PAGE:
The sleepy opening track, Sunday Morning, eases the listener gently into The Velvet Underground and Nico by the Velvet Underground and Nico. The themes of the album seem slightly out of sync with this peaceful beginning, but then the peaceful beginning is not representative of the music that follows either. This is a hedonistic album, telling its tales of sex and drugs with relish.
The Velvet Underground’s experimental style creates some brilliantly moody tracks. The piercing instrumental cries on Venus In Furs enhance the dark atmosphere of the piece, and throughout the record the simple percussion drives the album forward, without becoming tiresome. I am less keen, however, on Nico’s flat vocal style; she has a distinctive voice, but after every track she sings on I feel I would have enjoyed it more had someone else sung it. I would also prefer the Velvet Underground not to drag out the ends of their songs so much; this is particularly the case at the close of the album, when European Son goes on for six minutes or so after it should have ended!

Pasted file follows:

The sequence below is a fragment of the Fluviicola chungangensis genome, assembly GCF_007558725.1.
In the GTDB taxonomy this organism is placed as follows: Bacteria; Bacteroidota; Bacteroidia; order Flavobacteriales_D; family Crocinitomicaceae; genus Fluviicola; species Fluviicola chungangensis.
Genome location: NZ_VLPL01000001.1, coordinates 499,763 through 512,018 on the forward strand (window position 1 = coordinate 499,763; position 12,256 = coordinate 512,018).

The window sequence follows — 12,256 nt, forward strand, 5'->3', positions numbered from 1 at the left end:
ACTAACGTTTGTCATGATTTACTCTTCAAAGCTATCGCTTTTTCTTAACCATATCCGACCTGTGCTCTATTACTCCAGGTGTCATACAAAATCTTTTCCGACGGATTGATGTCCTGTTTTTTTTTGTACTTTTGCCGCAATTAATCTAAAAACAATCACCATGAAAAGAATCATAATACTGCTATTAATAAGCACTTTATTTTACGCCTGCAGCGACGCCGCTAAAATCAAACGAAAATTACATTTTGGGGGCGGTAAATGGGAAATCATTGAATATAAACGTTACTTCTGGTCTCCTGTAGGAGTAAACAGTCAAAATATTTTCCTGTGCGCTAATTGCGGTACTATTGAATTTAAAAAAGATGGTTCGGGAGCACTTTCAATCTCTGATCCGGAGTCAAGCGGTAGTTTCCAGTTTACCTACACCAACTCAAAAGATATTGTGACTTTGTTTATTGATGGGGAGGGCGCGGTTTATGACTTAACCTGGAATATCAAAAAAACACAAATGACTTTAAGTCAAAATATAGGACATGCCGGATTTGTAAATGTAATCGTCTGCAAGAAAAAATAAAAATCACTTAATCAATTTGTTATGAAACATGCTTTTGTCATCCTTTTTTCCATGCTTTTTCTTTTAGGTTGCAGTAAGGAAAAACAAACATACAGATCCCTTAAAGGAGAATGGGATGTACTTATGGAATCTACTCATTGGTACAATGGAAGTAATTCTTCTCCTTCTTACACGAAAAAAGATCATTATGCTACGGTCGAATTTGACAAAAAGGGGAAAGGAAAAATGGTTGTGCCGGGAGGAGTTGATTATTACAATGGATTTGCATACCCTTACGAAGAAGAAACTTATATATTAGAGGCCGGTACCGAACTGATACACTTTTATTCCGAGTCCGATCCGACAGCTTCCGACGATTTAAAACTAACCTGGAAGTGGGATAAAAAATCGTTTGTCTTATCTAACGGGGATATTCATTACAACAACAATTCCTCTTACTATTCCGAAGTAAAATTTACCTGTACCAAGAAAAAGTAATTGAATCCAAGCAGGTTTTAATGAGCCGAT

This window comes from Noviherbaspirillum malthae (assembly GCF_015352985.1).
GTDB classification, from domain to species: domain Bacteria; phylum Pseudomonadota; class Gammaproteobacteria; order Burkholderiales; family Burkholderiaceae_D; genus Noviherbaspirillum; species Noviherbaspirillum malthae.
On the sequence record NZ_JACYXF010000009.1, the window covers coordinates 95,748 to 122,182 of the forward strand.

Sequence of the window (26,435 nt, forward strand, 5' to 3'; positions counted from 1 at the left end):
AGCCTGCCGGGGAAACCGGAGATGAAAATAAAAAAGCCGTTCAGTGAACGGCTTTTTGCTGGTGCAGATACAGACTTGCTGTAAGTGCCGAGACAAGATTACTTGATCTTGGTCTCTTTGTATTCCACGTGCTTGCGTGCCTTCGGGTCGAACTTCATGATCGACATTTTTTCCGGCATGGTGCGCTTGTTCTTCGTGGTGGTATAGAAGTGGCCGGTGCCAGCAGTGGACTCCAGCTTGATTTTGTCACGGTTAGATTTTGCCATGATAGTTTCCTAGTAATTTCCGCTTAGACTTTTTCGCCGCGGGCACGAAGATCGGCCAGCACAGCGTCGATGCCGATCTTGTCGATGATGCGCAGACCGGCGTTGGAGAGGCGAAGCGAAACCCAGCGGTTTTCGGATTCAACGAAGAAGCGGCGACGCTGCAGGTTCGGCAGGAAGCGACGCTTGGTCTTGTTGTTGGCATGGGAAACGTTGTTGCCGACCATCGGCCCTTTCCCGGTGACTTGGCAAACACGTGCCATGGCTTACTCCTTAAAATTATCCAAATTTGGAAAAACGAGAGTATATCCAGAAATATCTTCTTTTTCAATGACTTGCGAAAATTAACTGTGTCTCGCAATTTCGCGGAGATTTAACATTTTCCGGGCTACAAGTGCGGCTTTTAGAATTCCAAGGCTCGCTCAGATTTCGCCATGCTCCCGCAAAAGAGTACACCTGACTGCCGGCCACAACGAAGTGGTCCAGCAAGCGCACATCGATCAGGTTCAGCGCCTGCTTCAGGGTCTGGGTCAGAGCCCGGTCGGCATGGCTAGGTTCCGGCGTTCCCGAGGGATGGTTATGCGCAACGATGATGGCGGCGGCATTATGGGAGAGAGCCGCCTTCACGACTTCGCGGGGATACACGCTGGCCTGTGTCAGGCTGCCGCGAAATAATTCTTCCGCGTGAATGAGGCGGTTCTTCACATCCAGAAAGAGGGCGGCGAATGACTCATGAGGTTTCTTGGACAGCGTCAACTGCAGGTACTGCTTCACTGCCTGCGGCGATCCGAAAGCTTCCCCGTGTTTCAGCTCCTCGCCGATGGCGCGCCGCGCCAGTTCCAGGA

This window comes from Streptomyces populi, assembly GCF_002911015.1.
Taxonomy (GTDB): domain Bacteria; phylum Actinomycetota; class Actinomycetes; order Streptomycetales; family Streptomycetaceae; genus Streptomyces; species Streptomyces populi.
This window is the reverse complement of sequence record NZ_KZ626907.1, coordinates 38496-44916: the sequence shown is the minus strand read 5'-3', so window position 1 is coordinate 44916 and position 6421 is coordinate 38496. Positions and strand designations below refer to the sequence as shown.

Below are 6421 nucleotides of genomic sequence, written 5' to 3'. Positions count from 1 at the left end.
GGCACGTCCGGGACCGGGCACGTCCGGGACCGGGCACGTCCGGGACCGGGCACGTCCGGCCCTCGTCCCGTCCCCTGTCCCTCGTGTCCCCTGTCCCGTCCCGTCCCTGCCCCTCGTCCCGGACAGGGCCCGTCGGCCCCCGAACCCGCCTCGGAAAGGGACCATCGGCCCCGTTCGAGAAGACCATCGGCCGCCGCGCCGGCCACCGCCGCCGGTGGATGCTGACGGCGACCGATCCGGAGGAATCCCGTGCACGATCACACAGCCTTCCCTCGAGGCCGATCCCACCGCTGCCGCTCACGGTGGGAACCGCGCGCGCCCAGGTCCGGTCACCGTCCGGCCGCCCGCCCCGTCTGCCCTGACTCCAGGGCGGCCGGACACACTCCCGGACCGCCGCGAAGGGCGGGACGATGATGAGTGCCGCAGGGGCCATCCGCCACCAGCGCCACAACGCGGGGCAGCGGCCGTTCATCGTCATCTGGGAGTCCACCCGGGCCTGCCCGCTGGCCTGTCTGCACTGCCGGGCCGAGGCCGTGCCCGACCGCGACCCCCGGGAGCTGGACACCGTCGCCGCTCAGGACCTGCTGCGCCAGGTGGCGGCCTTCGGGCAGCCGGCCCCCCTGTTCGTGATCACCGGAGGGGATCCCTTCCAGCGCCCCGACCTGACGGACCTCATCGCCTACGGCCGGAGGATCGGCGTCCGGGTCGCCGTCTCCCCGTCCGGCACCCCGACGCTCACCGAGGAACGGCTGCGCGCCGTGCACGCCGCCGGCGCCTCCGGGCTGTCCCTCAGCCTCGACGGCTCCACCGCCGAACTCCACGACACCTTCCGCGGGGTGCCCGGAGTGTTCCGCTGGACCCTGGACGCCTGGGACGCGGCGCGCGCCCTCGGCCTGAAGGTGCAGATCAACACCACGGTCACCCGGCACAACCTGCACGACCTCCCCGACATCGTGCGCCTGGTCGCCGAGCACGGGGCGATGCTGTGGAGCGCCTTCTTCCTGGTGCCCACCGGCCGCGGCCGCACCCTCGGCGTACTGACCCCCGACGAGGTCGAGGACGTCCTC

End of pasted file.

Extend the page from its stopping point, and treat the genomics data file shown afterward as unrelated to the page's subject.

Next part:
Amongst an album of great tracks it is hard to single out a favourite, but the ever so heartfelt Heroin is definitely among the best. With its heart-pumping drums and impassioned lyrics, this love song not only tells of complete devotion, but also puts you in the shoes of the devotee. The calm of the strings and the pervasive drumbeat draws you into the singer’s uncompromisingly focussed state of mind. As the song progresses to a racing climax you get a taste of the all-enveloping addiction the narrator describes, and it sounds fabulous.